New research another Koch's Postulate met for Rose Rosette Virus
Although the rose rosette virus had been identified, the confirmation had not been complete. From the thesis: "Koch postulates could not be fulfilled for the virus as there were no local lesion alternative hosts identified and virus purifications were unsuccessful (Laney, 2010)."
H. Kuska comment: Koch's 4 postulates are the following:
"1) The microorganism must be found in abundance in all organisms suffering from the disease, but should not be found in healthy organisms."
H.Kuska comment: they met this postulate.
"2) The microorganism must be isolated from a diseased organism and grown in pure culture."
H.Kuska comment: they comment about why they could not meet this postulate.
"3) The cultured microorganism should cause disease when introduced into a healthy organism."
H.Kuska comment: They were not successful with graft transmission tests.
"4) The microorganism must be reisolated from the inoculated, diseased experimental host and identified as being identical to the original specific causative agent."
H.Kuska comment. This one depends on postulate 3.
The authors feel that they have now satisfied the third Koch postulate .
Title: "Rose rosette virus is the causal agent of Rose rosette disease"
Authors: P. L. Di Bello (1), I. E. TZANETAKIS (1)
(1) Department of Plant Pathology and Cell and Molecular Biology Program,
University of Arkansas, Fayetteville, AR, U.S.A.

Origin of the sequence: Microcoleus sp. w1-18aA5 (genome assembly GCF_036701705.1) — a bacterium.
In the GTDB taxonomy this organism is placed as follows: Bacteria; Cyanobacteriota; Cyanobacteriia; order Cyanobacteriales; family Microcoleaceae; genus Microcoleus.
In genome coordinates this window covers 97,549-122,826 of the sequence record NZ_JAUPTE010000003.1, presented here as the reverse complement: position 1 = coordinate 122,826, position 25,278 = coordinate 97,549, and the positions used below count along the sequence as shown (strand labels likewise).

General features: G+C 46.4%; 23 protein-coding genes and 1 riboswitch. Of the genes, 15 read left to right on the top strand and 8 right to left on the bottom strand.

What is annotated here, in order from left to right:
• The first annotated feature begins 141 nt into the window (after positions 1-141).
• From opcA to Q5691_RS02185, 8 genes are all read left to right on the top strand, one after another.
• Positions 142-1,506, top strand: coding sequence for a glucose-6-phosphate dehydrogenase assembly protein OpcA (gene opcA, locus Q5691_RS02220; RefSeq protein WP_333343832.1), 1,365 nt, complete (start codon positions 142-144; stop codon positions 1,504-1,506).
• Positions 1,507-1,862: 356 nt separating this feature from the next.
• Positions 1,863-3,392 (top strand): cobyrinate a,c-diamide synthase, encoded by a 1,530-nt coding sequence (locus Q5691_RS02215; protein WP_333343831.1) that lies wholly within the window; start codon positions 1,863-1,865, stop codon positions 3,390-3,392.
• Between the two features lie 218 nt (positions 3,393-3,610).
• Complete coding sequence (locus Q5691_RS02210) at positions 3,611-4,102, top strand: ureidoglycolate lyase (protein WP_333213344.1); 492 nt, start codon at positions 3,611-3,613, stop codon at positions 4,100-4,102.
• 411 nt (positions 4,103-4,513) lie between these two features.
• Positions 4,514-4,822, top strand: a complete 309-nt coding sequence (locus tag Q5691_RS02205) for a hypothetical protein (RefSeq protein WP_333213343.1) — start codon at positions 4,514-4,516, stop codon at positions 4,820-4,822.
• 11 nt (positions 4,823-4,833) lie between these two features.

Phytopathology 103(Suppl. 1):S1.3
Abstract: Rose rosette disease (RRD) was discovered in the 1930s causing witchesÃ¢ÂÂ-broom on roses in North America. In 2011, a new virus, provisionally named Rose rosette virus (RRV) was identified and perfectly correlated with typical RRD symptoms. Previous research has shown that RRD is transmitted by the eriophyid mite Phylocoptes fructiphilius. KochÃ¢ÂÂs postulates have not been completed for RRD/RRV since no RRV local lesion host has been identified, nor has it been feasible to purify the virus. P. fructiphilius mites were collected from Rosa multiflora affected by RRD. Mites were individually transferred to roses, which previously tested negative for RRV. Two months post inoculation; material tested positive for RRV. Mosaic and mottling patterns developed on the leaves, followed by distorted leaves, and proliferation of shoots; all of which are described as RRD symptoms. This is
the first time P. fructiphilius has been proven to transmit RRV and the subsequent development of typical RRD provides evidence that RRV is the causal agent of RRD."
Here is a link that might be useful: link for abstract